Air pollution may diminish the benefits derived from physical exercise for brain health

A study in Neurology found that people who engage in strenuous physical exercise in areas that involve greater air pollution might not reap the benefits from the exercise where it pertains to certain markers of brain disease.

According to researchers, the study examined white matter hyperintensities, in which larger gray matter volumes and smaller white matter hyperintensity volumes are indications of good brain health.

Derived from the UK Biobank, the nearly 8,000 participants in mid-adulthood assessed had been previously exposed to pollution. Air pollution exposure was split into four groups based on lowest to highest.

Among each participant, their physical exercise was measured over a span of one week using an accelerometer.

Researchers say strenuous exercise might heighten exposure to air pollution, which in turn can result in adverse effects on brain health.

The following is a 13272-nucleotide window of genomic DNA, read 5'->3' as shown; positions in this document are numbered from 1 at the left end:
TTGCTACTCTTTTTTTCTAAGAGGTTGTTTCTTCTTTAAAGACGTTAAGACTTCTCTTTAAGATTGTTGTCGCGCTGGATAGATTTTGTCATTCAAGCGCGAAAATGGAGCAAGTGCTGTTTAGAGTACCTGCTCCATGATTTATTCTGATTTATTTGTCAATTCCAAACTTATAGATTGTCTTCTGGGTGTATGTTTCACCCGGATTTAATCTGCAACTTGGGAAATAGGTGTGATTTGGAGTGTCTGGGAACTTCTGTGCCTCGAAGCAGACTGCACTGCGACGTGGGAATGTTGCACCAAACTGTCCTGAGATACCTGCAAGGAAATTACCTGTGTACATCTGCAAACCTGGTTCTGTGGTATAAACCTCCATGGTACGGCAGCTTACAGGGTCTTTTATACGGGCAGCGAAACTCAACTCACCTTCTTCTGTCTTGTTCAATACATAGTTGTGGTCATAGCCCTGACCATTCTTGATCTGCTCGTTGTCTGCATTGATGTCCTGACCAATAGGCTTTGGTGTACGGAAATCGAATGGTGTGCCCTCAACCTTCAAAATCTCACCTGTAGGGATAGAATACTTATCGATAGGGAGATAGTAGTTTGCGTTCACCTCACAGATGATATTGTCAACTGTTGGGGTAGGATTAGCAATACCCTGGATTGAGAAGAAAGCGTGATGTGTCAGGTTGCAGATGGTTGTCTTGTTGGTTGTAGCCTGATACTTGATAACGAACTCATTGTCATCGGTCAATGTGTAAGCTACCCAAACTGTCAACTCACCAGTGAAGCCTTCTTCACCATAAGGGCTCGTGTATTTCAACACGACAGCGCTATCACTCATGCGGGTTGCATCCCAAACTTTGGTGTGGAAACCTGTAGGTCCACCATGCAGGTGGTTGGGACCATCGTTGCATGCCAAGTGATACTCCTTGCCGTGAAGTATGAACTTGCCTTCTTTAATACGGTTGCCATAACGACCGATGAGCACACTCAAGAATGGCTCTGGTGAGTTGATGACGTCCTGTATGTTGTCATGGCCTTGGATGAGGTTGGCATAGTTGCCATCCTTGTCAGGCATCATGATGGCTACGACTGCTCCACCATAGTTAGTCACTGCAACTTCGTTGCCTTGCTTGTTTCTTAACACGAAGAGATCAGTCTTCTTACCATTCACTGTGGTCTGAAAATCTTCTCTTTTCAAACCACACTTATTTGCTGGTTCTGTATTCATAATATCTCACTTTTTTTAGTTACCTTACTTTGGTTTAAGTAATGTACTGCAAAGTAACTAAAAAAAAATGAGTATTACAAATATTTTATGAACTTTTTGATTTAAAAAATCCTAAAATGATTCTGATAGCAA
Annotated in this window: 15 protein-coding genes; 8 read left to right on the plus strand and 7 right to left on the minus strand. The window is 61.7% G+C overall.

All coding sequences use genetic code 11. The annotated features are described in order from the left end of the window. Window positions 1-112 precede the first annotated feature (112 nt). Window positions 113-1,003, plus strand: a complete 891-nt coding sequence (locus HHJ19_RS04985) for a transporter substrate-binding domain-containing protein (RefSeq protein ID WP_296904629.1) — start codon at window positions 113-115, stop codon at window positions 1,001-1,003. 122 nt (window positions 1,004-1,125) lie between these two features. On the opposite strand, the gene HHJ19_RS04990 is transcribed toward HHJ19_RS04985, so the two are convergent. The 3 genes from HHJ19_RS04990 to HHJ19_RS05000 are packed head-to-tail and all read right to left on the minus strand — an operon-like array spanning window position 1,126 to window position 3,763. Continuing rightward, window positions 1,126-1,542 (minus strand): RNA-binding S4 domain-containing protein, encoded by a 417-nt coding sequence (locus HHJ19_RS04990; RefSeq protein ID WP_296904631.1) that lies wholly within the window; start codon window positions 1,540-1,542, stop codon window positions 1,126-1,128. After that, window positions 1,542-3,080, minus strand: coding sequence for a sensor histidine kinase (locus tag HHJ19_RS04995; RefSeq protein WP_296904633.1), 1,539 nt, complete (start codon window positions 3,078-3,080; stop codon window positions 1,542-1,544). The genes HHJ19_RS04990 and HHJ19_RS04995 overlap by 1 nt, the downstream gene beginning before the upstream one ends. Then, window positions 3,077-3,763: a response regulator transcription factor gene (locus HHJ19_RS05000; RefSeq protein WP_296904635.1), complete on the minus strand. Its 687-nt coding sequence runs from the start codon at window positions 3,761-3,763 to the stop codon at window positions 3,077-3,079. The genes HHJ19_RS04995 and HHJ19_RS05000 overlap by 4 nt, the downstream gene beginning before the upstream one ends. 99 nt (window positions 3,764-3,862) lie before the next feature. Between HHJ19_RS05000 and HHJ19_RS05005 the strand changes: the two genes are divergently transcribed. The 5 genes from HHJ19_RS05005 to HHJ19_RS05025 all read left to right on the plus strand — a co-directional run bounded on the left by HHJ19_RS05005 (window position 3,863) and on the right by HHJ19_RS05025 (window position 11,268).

“We did show that physical activity is associated with improved markers of brain health in areas with lower air pollution. However, some beneficial effects essentially disappeared for vigorous physical activity in areas with the highest levels of air pollution. That’s not to say people should avoid exercise,” according to Melissa Furlong, co-author of the study.

“Overall, the effect of air pollution on brain health was modest—roughly equivalent to half the effect of one year of aging, while the effects of vigorous activity on brain health were much larger—approximately equivalent to being three years younger.”

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